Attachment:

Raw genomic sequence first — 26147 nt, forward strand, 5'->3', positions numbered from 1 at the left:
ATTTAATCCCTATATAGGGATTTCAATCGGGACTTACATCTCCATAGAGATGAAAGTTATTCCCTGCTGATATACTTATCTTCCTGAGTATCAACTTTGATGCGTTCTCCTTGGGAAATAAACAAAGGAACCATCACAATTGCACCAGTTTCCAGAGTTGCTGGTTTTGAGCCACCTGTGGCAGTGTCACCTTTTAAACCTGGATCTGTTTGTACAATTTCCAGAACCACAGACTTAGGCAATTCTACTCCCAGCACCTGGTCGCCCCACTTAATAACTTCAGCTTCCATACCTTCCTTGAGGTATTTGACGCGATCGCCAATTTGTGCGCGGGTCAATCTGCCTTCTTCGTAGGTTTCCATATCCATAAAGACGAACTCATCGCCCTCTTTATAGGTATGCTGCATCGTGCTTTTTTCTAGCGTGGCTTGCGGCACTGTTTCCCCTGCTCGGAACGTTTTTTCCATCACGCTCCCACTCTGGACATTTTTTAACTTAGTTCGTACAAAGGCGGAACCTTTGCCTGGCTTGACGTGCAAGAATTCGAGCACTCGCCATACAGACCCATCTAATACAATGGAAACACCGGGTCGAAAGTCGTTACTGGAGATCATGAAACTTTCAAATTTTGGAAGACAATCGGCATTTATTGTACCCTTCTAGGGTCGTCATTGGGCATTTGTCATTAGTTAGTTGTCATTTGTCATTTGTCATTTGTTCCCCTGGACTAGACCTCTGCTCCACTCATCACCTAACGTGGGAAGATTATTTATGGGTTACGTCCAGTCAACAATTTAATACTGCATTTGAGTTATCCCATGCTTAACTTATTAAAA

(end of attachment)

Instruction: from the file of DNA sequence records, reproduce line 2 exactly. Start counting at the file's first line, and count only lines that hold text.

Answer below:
ATTTAATCCCTATATAGGGATTTCAATCGGGACTTACATCTCCATAGAGATGAAAGTTATTCCCTGCTGATATACTTATCTTCCTGAGTATCAACTTTGATGCGTTCTCCTTGGGAAATAAACAAAGGAACCATCACAATTGCACCAGTTTCCAGAGTTGCTGGTTTTGAGCCACCTGTGGCAGTGTCACCTTTTAAACCTGGATCTGTTTGTACAATTTCCAGAACCACAGACTTAGGCAATTCTACTCCCAGCACCTGGTCGCCCCACTTAATAACTTCAGCTTCCATACCTTCCTTGAGGTATTTGACGCGATCGCCAATTTGTGCGCGGGTCAATCTGCCTTCTTCGTAGGTTTCCATATCCATAAAGACGAACTCATCGCCCTCTTTATAGGTATGCTGCATCGTGCTTTTTTCTAGCGTGGCTTGCGGCACTGTTTCCCCTGCTCGGAACGTTTTTTCCATCACGCTCCCACTCTGGACATTTTTTAACTTAGTTCGTACAAAGGCGGAACCTTTGCCTGGCTTGACGTGCAAGAATTCGAGCACTCGCCATACAGACCCATCTAATACAATGGAAACACCGGGTCGAAAGTCGTTACTGGAGATCATGAAACTTTCAAATTTTGGAAGACAATCGGCATTTATTGTACCCTTCTAGGGTCGTCATTGGGCATTTGTCATTAGTTAGTTGTCATTTGTCATTTGTCATTTGTTCCCCTGGACTAGACCTCTGCTCCACTCATCACCTAACGTGGGAAGATTATTTATGGGTTACGTCCAGTCAACAATTTAATACTGCATTTGAGTTATCCCATGCTTAACTTATTAAAA